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Slower wage, house-price growth to weigh on Canadian economy in 2018: OECD

A home for sale in a Toronto neighbourhood.

Marcus Oleniuk/The Globe and Mail

Canada's economy is headed for much slower growth in 2018 and beyond as consumers react to sluggish wage growth, higher interest rates and a cooler housing market, the Organization for Economic Co-operation and Development says.

The economy will grow 2.1 per cent in 2018 and 1.9 per cent in 2019, down from 3 per cent this year, the OECD said in a forecast released on Tuesday that roughly mirrors those of the Bank of Canada and private-sector economists.

"Recent strong private consumption gains have not been supported by commensurate increases in wages and thus are set to ease with further interest rate rises, slowing job growth, the absence of further substantial increases in government transfers and house price appreciation that is assumed to return to a more historical average annual rate of around 3 per cent in real terms," the report said.

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The OECD, of which Canada and 34 other major developed countries are members, also said that exports would continue to be sluggish over the "next few quarters" owing to a stronger Canadian dollar, now at roughly 78.5 cents (U.S.).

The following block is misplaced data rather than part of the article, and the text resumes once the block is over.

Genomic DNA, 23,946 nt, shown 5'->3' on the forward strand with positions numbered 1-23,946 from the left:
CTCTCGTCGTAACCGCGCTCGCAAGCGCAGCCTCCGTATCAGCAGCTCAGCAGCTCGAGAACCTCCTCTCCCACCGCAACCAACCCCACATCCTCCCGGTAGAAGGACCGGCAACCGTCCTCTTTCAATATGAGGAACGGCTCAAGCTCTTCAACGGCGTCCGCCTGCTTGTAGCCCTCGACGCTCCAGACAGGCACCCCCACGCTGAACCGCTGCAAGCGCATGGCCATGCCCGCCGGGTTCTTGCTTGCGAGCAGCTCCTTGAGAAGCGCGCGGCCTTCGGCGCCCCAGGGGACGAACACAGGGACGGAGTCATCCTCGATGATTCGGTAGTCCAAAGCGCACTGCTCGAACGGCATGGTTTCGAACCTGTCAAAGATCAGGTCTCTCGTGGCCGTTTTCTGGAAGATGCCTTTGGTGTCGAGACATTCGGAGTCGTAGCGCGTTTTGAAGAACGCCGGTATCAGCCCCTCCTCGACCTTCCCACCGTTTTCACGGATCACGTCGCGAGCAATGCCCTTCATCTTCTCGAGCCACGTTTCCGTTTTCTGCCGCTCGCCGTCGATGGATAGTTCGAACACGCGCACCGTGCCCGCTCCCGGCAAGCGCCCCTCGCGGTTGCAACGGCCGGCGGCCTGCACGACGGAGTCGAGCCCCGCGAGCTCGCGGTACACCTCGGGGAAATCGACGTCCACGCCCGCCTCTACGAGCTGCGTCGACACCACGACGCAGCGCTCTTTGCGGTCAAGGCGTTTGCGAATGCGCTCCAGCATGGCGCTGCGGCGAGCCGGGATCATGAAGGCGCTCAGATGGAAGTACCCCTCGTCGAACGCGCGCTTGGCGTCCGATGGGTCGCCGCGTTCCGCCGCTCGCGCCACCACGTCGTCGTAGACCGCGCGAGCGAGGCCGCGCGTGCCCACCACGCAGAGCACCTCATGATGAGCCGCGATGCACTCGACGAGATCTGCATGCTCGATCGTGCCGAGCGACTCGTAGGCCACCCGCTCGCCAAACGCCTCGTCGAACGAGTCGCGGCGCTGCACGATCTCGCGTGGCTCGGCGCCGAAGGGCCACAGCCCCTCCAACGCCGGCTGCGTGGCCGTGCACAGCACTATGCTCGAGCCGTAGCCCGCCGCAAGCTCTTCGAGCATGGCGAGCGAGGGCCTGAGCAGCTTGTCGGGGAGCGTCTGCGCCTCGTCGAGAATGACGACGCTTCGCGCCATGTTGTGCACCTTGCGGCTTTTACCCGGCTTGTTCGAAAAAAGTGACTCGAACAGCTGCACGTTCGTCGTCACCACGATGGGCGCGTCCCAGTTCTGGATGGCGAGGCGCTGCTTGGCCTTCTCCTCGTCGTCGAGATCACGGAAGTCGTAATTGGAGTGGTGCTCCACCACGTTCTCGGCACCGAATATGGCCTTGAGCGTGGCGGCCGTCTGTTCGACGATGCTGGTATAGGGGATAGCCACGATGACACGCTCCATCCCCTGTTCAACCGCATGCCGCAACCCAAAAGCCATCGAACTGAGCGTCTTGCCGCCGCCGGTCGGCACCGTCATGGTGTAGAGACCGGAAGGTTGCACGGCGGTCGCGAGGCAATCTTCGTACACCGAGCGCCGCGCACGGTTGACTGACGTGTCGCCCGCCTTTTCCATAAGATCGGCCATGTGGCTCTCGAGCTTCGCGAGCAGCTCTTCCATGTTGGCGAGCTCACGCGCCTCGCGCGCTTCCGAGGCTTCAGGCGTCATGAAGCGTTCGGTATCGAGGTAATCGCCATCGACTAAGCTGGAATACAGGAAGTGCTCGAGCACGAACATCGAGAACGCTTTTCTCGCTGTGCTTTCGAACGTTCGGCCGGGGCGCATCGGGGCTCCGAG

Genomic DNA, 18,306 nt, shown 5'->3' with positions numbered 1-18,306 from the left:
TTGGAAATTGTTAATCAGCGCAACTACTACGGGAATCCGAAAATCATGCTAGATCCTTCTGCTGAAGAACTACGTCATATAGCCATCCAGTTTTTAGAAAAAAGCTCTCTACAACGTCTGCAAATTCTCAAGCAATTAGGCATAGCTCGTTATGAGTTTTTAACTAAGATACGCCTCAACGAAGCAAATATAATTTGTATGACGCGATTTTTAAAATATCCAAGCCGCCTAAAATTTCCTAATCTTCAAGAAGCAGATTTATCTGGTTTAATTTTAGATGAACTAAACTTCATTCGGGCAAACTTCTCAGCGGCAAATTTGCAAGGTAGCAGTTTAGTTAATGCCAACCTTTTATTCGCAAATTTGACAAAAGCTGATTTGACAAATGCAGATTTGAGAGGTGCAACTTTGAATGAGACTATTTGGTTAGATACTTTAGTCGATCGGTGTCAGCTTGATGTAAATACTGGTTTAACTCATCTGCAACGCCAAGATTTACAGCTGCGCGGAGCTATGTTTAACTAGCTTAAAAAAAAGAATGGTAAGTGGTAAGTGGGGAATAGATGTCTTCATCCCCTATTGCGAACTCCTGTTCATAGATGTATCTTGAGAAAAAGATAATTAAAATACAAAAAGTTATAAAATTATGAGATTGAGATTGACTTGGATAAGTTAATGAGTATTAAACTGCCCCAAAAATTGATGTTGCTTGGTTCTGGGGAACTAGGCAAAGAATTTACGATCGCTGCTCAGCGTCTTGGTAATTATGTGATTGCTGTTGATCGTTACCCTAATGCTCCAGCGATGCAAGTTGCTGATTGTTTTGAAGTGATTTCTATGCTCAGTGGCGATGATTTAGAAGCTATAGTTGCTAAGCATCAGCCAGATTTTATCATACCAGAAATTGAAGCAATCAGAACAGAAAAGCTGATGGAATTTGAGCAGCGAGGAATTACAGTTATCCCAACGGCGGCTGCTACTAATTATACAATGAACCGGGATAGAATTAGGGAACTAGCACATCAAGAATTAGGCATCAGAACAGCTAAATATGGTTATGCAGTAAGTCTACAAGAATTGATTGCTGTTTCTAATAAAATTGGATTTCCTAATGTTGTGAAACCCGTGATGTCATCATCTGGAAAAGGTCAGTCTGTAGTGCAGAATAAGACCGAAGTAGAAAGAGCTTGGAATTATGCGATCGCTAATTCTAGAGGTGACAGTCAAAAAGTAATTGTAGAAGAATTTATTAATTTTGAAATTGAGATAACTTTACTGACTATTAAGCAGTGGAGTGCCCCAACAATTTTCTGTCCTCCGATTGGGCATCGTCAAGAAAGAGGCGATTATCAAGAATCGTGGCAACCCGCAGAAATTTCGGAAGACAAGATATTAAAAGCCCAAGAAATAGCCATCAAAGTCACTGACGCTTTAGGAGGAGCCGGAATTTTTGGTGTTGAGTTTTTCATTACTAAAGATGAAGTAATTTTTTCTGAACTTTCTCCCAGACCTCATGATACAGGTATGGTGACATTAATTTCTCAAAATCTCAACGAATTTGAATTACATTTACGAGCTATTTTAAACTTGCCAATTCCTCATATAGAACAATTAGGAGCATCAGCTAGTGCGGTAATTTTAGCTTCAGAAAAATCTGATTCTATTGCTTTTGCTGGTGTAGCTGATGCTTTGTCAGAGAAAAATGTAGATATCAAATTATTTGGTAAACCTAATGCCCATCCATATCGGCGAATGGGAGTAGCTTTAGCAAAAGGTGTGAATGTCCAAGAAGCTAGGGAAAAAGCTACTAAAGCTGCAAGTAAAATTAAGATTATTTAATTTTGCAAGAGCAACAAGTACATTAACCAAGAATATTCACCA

The OECD likewise expressed concern about the possible demise of the North American free-trade agreement as well as the recent imposition of U.S. countervailing duties on key Canadian exports, including commercial jets and softwood lumber.

The report warns that Canada's growth would take a much bigger hit if there was a "disorderly housing market correction." That would lead to weaker housing investment, undermine household wealth and weigh on consumer spending.

"A sufficiently large shock could even threaten financial stability," the report said.

On the other hand, if house prices and household debt resume climbing, Ottawa will need to take further action to cool the market, the OECD said.

The report generally applauds the various measures Ottawa and the provinces have deployed to discourage housing speculation and risky borrowing, including stricter mortgage rules. But the OECD takes a swipe at the Ontario government's expansion of rent controls, which it said "risks discouraging the supply of new housing."

The OECD expects further interest-rate hikes from the Bank of Canada as the central bank tries to hold inflation near the midway point of its target of 1 per cent to 3 per cent. The bank has already raised its benchmark overnight rate, which sets the trend for mortgages and other loans, twice this year. The rate now stands at 1 per cent.

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The consumer price index is forecast to be 1.5 per cent this year, 1.9 per cent in 2018 and 2 per cent in 2019, according to the OECD.

The OECD also called for "policy action" by governments in Canada to address gaps in affordability and quality of daycare, which have led to a large gender-pay gap.

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